Hey mikewezyk.
Hint When x = 1, g(x^2+1) = g(1+1) = g(2) = 2 and g'(x^2+1) = g'(1+1) = g'(2) = 4 just as you suspected.
y=f(g(x))-g(x^2+1) at x=1
f(x) = 3 g(x) = 2 f'(x)= -2 g'(x) = 4
I have to find the derivative and use these values to calculate the answer, at x=1.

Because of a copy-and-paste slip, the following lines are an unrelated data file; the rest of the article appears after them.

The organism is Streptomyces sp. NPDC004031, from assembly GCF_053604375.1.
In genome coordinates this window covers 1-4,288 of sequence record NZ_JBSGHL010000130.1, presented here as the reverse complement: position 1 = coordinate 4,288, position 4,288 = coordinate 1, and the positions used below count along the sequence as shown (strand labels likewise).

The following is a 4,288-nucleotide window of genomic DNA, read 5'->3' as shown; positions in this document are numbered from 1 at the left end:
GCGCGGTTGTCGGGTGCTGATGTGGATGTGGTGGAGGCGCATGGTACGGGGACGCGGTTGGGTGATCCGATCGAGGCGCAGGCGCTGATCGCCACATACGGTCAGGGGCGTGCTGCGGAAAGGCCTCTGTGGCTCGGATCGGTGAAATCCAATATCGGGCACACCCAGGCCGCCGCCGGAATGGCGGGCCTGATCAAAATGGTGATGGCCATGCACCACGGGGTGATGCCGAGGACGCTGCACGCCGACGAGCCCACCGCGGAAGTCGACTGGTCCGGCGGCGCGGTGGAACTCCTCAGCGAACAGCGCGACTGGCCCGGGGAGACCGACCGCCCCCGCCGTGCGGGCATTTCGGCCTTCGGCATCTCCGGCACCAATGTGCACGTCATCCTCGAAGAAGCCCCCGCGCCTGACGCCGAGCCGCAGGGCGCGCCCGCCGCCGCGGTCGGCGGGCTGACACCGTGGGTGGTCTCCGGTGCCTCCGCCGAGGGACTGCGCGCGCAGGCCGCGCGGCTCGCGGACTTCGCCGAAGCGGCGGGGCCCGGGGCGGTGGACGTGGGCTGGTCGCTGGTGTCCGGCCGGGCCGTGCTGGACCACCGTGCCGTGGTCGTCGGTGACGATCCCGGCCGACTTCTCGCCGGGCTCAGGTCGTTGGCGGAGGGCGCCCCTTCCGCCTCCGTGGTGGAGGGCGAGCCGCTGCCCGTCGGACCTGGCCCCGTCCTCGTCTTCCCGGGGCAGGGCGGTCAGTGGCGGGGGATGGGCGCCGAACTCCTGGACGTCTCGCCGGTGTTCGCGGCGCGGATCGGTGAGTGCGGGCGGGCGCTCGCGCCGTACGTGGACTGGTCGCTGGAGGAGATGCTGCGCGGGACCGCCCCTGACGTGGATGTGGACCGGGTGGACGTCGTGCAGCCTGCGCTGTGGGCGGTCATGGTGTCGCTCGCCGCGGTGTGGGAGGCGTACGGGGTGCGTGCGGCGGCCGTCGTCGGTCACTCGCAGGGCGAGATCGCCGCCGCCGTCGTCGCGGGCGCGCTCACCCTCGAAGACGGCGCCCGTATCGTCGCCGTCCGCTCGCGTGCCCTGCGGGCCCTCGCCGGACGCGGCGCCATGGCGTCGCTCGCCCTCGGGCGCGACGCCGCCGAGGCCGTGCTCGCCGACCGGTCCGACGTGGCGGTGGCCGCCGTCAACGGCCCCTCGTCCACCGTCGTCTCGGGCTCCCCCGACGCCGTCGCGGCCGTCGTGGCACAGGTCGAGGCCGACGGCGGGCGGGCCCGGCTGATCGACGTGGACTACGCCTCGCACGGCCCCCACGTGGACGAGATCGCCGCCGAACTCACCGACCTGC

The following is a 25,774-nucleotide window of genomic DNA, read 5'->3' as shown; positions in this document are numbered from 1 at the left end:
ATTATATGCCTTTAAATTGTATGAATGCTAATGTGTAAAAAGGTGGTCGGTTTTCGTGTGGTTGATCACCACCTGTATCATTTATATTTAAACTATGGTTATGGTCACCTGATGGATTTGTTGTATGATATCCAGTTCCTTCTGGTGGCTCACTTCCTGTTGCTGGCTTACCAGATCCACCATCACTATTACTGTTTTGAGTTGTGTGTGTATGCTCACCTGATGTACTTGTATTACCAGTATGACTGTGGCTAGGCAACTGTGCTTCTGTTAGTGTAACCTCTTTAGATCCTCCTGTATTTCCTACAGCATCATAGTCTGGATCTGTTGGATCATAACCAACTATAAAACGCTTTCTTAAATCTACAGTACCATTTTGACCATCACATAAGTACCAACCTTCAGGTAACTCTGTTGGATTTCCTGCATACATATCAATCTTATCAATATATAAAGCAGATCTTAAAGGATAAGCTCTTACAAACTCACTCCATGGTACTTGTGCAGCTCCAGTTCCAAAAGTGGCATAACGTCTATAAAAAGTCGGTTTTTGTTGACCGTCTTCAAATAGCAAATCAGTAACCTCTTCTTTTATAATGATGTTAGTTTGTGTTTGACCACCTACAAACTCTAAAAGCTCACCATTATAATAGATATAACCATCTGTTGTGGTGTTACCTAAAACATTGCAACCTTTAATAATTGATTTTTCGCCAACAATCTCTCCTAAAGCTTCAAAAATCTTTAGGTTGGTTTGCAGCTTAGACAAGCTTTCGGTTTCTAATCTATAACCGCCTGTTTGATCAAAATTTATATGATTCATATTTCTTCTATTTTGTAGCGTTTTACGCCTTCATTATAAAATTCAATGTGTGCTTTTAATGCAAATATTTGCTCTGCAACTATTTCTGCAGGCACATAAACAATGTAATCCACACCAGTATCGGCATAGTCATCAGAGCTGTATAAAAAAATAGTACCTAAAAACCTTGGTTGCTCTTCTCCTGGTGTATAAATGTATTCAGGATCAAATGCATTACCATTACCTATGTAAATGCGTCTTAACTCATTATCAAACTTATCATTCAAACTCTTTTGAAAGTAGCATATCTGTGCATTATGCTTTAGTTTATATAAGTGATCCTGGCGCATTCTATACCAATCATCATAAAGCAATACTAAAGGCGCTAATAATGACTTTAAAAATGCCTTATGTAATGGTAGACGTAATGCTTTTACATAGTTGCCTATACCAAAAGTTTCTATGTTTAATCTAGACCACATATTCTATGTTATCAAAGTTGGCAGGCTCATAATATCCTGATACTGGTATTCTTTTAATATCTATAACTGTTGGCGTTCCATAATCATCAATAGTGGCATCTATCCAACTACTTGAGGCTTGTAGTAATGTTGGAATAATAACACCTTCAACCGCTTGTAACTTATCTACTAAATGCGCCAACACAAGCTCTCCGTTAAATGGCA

I go the derivative to be
f'(x)g(x)*g'(x) - g'(x^2+1) *2x (I know this is right)
Plugging in I got -2*2*4 - g'(x^2+1) * 2
The answer is -24 and I have no clue how to evaluate g'(x^2+1), i think it has to evaluate to 4 for the answer to make sense
All help appreciated! Thanks!